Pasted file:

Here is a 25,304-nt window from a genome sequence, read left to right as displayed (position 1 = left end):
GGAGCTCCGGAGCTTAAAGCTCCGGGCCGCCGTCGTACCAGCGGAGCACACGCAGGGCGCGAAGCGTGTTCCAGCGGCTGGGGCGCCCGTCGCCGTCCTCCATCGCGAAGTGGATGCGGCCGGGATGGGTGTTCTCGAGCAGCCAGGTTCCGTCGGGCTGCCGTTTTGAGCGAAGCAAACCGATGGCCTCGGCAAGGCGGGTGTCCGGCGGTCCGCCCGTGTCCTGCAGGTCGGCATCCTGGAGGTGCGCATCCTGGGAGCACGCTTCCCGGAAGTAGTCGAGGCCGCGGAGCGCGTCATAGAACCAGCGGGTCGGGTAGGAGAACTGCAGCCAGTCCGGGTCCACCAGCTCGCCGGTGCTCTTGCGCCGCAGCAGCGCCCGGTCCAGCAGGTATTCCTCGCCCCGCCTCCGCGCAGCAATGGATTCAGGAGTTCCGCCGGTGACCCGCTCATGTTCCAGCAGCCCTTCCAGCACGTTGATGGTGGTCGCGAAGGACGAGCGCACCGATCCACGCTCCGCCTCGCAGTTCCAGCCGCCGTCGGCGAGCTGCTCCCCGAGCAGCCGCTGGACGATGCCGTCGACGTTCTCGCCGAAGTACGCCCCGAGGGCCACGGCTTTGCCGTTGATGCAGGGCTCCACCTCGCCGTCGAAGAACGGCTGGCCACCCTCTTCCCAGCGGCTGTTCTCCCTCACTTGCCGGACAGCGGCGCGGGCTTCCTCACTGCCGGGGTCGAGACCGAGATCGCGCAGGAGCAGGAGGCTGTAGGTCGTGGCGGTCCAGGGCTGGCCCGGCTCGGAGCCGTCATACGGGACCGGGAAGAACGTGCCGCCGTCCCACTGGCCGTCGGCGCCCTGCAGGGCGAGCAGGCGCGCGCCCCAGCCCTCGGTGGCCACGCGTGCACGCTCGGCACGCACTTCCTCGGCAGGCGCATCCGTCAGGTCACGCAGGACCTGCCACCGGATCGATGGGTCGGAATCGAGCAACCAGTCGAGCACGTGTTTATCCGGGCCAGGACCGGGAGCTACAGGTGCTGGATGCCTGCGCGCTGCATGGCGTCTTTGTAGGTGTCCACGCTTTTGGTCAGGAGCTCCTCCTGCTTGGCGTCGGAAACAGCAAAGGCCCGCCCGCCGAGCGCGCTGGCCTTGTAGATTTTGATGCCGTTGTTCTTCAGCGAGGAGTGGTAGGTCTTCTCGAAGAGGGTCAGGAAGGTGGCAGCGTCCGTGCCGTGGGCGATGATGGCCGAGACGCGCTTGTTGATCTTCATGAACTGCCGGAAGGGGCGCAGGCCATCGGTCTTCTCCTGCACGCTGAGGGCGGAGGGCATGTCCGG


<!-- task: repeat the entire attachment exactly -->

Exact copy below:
Here is a 25,304-nt window from a genome sequence, read left to right as displayed (position 1 = left end):
GGAGCTCCGGAGCTTAAAGCTCCGGGCCGCCGTCGTACCAGCGGAGCACACGCAGGGCGCGAAGCGTGTTCCAGCGGCTGGGGCGCCCGTCGCCGTCCTCCATCGCGAAGTGGATGCGGCCGGGATGGGTGTTCTCGAGCAGCCAGGTTCCGTCGGGCTGCCGTTTTGAGCGAAGCAAACCGATGGCCTCGGCAAGGCGGGTGTCCGGCGGTCCGCCCGTGTCCTGCAGGTCGGCATCCTGGAGGTGCGCATCCTGGGAGCACGCTTCCCGGAAGTAGTCGAGGCCGCGGAGCGCGTCATAGAACCAGCGGGTCGGGTAGGAGAACTGCAGCCAGTCCGGGTCCACCAGCTCGCCGGTGCTCTTGCGCCGCAGCAGCGCCCGGTCCAGCAGGTATTCCTCGCCCCGCCTCCGCGCAGCAATGGATTCAGGAGTTCCGCCGGTGACCCGCTCATGTTCCAGCAGCCCTTCCAGCACGTTGATGGTGGTCGCGAAGGACGAGCGCACCGATCCACGCTCCGCCTCGCAGTTCCAGCCGCCGTCGGCGAGCTGCTCCCCGAGCAGCCGCTGGACGATGCCGTCGACGTTCTCGCCGAAGTACGCCCCGAGGGCCACGGCTTTGCCGTTGATGCAGGGCTCCACCTCGCCGTCGAAGAACGGCTGGCCACCCTCTTCCCAGCGGCTGTTCTCCCTCACTTGCCGGACAGCGGCGCGGGCTTCCTCACTGCCGGGGTCGAGACCGAGATCGCGCAGGAGCAGGAGGCTGTAGGTCGTGGCGGTCCAGGGCTGGCCCGGCTCGGAGCCGTCATACGGGACCGGGAAGAACGTGCCGCCGTCCCACTGGCCGTCGGCGCCCTGCAGGGCGAGCAGGCGCGCGCCCCAGCCCTCGGTGGCCACGCGTGCACGCTCGGCACGCACTTCCTCGGCAGGCGCATCCGTCAGGTCACGCAGGACCTGCCACCGGATCGATGGGTCGGAATCGAGCAACCAGTCGAGCACGTGTTTATCCGGGCCAGGACCGGGAGCTACAGGTGCTGGATGCCTGCGCGCTGCATGGCGTCTTTGTAGGTGTCCACGCTTTTGGTCAGGAGCTCCTCCTGCTTGGCGTCGGAAACAGCAAAGGCCCGCCCGCCGAGCGCGCTGGCCTTGTAGATTTTGATGCCGTTGTTCTTCAGCGAGGAGTGGTAGGTCTTCTCGAAGAGGGTCAGGAAGGTGGCAGCGTCCGTGCCGTGGGCGATGATGGCCGAGACGCGCTTGTTGATCTTCATGAACTGCCGGAAGGGGCGCAGGCCATCGGTCTTCTCCTGCACGCTGAGGGCGGAGGGCATGTCCGG